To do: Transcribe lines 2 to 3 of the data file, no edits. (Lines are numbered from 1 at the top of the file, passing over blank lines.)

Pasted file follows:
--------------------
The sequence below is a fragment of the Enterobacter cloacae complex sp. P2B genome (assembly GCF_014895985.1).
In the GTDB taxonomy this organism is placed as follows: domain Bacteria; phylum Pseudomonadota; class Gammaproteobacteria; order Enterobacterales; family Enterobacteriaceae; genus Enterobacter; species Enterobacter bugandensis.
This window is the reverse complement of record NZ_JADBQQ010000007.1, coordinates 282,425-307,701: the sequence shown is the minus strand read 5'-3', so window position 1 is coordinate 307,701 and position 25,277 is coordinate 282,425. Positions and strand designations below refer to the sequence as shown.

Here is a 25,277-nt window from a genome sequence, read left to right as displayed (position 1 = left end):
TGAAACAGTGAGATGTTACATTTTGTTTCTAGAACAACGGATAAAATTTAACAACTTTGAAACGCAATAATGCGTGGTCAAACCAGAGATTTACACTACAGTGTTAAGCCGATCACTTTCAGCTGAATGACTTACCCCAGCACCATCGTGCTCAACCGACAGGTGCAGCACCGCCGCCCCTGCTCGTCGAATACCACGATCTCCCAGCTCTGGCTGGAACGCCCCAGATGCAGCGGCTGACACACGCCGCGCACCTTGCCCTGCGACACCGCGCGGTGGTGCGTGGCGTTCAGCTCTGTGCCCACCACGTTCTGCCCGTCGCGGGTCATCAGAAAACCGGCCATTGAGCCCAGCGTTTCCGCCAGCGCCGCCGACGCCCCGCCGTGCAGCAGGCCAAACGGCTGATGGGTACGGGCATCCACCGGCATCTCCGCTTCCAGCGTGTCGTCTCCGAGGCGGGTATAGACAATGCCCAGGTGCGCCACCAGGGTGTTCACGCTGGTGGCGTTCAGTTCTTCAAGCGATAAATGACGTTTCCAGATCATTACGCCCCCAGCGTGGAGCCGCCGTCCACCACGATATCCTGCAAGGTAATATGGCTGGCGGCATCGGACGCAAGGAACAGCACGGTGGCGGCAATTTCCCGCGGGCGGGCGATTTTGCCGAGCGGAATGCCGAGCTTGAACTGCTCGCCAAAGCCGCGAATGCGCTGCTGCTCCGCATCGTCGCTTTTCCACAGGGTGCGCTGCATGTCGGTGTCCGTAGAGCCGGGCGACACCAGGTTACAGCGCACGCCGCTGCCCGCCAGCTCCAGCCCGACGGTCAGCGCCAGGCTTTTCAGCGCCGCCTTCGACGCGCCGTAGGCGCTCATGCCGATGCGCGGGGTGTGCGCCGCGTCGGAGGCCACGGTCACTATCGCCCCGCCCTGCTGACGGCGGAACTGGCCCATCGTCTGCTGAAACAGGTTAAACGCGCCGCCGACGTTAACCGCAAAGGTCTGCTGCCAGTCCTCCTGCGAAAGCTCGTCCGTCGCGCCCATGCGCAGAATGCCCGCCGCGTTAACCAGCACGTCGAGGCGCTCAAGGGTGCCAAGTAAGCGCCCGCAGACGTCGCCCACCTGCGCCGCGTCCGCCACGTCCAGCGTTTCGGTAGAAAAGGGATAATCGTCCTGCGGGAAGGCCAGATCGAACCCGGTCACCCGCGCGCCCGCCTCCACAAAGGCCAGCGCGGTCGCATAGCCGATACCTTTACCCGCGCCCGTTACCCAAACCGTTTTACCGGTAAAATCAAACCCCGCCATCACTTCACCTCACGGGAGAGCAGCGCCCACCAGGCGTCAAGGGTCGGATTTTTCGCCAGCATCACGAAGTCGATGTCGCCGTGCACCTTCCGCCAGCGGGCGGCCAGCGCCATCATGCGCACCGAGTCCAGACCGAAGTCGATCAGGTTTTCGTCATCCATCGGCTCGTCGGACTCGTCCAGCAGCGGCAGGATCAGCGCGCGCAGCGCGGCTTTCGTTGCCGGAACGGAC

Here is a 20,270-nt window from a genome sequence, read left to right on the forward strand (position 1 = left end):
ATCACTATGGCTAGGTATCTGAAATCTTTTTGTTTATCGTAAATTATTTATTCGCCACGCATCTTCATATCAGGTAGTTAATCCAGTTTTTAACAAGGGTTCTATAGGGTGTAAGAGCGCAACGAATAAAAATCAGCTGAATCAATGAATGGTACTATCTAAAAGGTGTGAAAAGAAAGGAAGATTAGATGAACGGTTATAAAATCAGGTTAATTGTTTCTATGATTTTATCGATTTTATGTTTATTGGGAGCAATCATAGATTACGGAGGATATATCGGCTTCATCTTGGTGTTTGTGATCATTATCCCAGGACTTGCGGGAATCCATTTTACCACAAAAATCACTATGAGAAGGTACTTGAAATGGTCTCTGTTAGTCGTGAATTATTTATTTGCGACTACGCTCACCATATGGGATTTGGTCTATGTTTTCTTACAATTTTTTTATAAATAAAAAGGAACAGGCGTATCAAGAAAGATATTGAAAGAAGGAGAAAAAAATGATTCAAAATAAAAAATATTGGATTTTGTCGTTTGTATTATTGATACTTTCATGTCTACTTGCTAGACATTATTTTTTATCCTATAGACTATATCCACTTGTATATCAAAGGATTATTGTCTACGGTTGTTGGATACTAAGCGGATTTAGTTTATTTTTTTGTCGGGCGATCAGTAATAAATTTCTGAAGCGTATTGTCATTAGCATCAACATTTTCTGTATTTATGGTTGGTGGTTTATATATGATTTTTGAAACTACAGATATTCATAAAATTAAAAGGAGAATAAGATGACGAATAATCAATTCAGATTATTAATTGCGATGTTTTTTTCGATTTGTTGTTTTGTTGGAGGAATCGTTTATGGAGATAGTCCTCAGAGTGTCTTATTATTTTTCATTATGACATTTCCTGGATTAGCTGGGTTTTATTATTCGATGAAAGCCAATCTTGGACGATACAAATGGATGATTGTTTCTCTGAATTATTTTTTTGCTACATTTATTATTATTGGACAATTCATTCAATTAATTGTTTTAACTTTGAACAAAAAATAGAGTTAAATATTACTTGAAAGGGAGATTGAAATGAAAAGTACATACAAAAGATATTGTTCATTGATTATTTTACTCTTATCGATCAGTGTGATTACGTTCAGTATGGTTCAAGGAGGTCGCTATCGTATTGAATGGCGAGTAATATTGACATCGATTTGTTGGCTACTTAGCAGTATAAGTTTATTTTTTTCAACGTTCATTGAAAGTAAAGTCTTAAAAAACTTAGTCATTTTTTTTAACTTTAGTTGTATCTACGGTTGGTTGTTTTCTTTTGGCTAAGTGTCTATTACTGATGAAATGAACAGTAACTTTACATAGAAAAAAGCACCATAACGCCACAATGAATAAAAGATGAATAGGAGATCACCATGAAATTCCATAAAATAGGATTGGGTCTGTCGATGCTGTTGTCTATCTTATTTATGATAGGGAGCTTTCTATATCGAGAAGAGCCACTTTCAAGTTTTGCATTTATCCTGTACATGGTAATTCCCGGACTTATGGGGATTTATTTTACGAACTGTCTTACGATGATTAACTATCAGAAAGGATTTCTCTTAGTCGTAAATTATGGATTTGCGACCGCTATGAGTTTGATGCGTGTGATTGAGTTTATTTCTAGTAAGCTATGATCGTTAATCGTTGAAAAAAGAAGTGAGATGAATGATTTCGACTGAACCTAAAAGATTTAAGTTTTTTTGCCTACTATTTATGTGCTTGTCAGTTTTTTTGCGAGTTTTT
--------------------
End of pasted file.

In the GTDB taxonomy this organism is placed as follows: domain Bacteria; phylum Pseudomonadota; class Gammaproteobacteria; order Enterobacterales; family Enterobacteriaceae; genus Enterobacter; species Enterobacter bugandensis.
This window is the reverse complement of record NZ_JADBQQ010000007.1, coordinates 282,425-307,701: the sequence shown is the minus strand read 5'-3', so window position 1 is coordinate 307,701 and position 25,277 is coordinate 282,425. Positions and strand designations below refer to the sequence as shown.